Kelsey was the nearest to the fax machine, so she ripped off the top copy and headed straight for her fire engine. The rest of the crew were sliding down the pole from the mess room and getting into their firefighting gear, which was set out ready by the doors of the fire engine - the jackets hung up, the boots ready to be stepped into and the trousers neatly rolled down round them, so they didn't have to waste time getting things in the right order. It was a routine she knew well - one she'd practised in drill after drill, and done plenty of times before real emergency calls. She kicked off her shoes and stepped into her boots, pulled her trousers up, shrugged on her jacket and climbed into her place in the rear of the engine.

Ray, the station manager, was already in the front seat, tapping into the computer. Kelsey handed him the fax and he scanned it, taking in the map reference and details. 'Another driver's called us, the police and the ambulance. Nothing about any other casualties or what sort of state the road's in. Better put your PPE and conspicuity surcoats on now,' he said to the crew. Joe, being the driver, was exempt until they'd stopped - then he'd need to put on the gear before he got out onto the carriageway.

'What's the plan, guv?' Kelsey asked.

'If the police get there first, they can set up traffic diversion. If we're there first, we need the "police accident" sign up while I do the risk assessment,' Ray said. 'Kelsey, you're the one with ALS training.'

As well as doing an advanced life support course, she shared a house with Matt, a paramedic, which meant she'd picked up a fair bit about casualty management.

'If the ambo team aren't there, I'll need you to check out the casualties,' Ray added.

'Sure, guv.' Kelsey nodded.

'Road conditions good,' Ray reported back to control. 'Visibility fine.'

So it wasn't ice or fog or heavy rain that had caused the crash. It was a summer afternoon, and the sun wasn't yet low enough to dazzle a driver. So Kelsey's best guess would be speed. That, or someone deciding to ignore the law and use a mobile phone without a hands-free kit - and then discovering the hard way that you couldn't use a phone and drive safely at the same time.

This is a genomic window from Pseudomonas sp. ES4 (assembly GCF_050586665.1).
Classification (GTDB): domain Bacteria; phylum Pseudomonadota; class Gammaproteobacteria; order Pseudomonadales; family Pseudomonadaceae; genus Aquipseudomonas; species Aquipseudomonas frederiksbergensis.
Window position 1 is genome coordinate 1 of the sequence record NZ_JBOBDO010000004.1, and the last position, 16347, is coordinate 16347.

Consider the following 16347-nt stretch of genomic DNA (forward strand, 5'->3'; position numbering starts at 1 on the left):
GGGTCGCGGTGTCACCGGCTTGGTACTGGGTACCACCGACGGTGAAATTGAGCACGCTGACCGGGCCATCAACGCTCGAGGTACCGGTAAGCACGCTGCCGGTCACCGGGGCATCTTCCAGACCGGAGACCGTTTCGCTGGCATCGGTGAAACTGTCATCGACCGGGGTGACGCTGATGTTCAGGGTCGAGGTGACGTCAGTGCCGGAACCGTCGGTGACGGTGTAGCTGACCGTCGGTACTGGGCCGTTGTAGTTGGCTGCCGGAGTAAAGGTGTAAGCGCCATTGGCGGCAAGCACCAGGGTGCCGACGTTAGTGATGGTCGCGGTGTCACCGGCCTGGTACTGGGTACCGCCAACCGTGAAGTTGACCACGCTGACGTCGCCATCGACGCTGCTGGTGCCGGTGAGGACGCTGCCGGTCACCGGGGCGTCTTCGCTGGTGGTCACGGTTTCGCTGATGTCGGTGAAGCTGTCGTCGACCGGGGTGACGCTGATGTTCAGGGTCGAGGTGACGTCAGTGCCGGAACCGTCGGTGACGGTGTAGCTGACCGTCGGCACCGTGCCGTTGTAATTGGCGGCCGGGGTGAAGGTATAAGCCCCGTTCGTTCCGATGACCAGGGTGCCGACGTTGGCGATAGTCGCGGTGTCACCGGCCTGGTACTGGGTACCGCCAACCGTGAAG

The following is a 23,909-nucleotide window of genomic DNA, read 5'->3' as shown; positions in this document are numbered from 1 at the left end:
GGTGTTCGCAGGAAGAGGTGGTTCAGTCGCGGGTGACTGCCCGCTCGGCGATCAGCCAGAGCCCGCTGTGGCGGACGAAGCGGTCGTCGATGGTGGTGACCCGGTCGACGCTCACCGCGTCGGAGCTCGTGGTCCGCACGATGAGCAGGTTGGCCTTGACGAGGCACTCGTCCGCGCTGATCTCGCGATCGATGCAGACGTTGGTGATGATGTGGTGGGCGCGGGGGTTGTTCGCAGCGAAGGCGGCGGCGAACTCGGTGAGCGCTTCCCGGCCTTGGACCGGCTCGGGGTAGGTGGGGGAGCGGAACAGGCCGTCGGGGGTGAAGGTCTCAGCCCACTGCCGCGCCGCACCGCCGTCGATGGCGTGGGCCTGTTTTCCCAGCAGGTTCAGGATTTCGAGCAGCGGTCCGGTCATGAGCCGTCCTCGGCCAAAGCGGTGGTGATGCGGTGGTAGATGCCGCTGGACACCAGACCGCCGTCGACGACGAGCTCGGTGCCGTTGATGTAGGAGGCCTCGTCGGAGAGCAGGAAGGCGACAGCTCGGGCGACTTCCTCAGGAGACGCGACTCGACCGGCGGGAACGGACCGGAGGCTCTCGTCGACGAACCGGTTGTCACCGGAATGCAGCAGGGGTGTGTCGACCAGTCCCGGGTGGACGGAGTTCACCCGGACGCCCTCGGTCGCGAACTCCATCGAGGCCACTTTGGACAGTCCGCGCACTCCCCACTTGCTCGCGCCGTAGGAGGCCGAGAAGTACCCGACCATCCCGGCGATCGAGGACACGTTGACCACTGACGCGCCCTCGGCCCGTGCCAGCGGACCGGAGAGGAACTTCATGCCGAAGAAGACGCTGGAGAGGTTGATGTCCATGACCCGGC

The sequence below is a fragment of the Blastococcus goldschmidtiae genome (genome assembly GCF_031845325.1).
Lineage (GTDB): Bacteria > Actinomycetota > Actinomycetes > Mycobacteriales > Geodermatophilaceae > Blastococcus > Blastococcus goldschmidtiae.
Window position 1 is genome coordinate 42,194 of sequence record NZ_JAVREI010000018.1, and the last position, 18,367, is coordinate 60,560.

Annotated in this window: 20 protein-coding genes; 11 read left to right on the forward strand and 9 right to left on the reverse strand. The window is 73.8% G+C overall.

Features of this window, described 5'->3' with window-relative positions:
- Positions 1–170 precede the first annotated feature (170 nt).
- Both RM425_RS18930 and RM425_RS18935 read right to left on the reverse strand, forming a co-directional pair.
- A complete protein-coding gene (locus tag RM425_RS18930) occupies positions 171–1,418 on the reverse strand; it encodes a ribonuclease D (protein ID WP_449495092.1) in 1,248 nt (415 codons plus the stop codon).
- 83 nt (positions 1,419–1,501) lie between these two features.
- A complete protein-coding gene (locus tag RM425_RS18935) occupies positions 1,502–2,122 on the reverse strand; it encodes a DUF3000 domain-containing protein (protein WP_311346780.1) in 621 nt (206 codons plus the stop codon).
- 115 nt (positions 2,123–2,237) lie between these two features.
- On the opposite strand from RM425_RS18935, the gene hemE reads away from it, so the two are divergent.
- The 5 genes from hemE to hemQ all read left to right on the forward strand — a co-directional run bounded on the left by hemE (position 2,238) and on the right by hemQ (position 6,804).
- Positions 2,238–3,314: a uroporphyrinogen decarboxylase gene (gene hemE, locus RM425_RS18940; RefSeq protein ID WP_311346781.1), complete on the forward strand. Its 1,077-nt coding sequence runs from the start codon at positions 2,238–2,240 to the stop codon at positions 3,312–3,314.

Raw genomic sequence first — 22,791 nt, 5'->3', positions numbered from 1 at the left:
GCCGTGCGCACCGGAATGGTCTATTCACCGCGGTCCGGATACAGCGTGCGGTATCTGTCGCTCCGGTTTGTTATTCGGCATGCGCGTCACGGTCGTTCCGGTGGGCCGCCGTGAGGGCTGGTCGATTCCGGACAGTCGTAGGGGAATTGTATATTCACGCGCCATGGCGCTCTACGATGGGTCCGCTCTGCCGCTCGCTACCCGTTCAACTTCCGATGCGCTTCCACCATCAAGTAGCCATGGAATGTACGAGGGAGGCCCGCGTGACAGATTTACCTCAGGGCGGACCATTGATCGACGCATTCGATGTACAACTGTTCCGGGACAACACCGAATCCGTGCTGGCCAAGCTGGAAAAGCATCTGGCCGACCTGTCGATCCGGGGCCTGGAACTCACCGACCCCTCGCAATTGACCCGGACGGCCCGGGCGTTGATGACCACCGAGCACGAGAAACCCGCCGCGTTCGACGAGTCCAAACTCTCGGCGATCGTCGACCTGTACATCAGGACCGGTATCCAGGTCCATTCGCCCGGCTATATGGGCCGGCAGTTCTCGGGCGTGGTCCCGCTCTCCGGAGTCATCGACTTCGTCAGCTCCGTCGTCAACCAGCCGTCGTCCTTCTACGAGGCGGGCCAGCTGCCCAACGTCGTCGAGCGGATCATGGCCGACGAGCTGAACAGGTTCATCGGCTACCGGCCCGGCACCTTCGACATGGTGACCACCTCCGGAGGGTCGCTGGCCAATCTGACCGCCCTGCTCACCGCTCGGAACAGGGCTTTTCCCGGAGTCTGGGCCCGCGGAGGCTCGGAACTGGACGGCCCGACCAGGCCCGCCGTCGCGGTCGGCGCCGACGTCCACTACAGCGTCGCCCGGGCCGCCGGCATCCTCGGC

Something she already knew, from extremely bitter experience.

She pushed the thoughts aside and concentrated on her job.

It turned out that the fire crew were the first on the scene. Joe parked on the side in front of the crashed lorry; Ray, as the officer in charge, did the risk assessment and radioed back to base. 'Dual carriageway, bit of a tailback but access is fine on the main road. Other carriageway fine, just the usual rubber-necking. No injured casualties on the carriageway. We're going to check the vehicles now. No hazardous materials being carried that we know of. Some fuel spillage that needs containing.'

Ray directed his crew to contain and absorb the fuel spillage, and lay out the firefighting equipment to cover the area. 'Brains, can you check the casualties and report back?'

'Sure, guv.' Kelsey smiled back at him, not minding the nickname. The crew had chosen it once they'd found out what she'd done before she became a firefighter - and it told her that she was accepted. Part of the team.

The lorry driver was shaking, clearly in shock, and Kelsey took the space blanket from their limited medical kit and put it round his shoulders. 'OK, love. The ambulance will be here soon. Any pain I need to tell the medics about when they get here?'

'No, I'm all right. But, oh, God. The other driver. . .' He shuddered. 'I can still feel his car going under my wheels.'

'What happened?' she asked gently.

The lorry driver shook his head. 'The road's clear. I dunno. I was doing sixty. Everything was fine. He must have been going past me, in my blind spot - next thing I knew, he was. . .' The driver choked.

Kelsey glanced at the carriageway. From the pattern of skidmarks and the dent in the central reservation, it looked as if the driver had hit the barrier, spun round and ricocheted back into the path of the lorry.

'OK, love. Come and sit down at the side of the road. Take a deep breath for me. And another. That's right.' She guided him to a safe waiting place. 'The medics'll be here any minute now. I'm just going to take a look at the car and see what I can do for the driver, OK? But someone will be here to see you very, very soon. If you need anything, come and see one of us, but make sure you stay on the hard shoulder, where it's safe.'

'My wife. I ought to. . .' He swallowed hard.

Kelsey guessed what he was trying to say. 'We'll get in contact with her for you, love. Soon as the police are here. Don't use your radio or mobile phone here, will you? Fire risk,' she said economically. There was a ten-metre exclusion zone from the incident for using radios or mobile phones; a spark could ignite any leaking fuel. She patted his shoulder. 'Back with you in a bit, OK?'

She steeled herself for a closer look at the car. No way was the driver going to get out of the car and walk away without a scratch. But at least there wasn't a bull's-eye on the windscreen, so either his airbag had kicked in or he'd just been lucky and hadn't hit the screen head first.

There wasn't a huge amount she could do before the ambulance arrived. But she could go through the basics - the course she'd taken plus what she'd learned from Matt would help.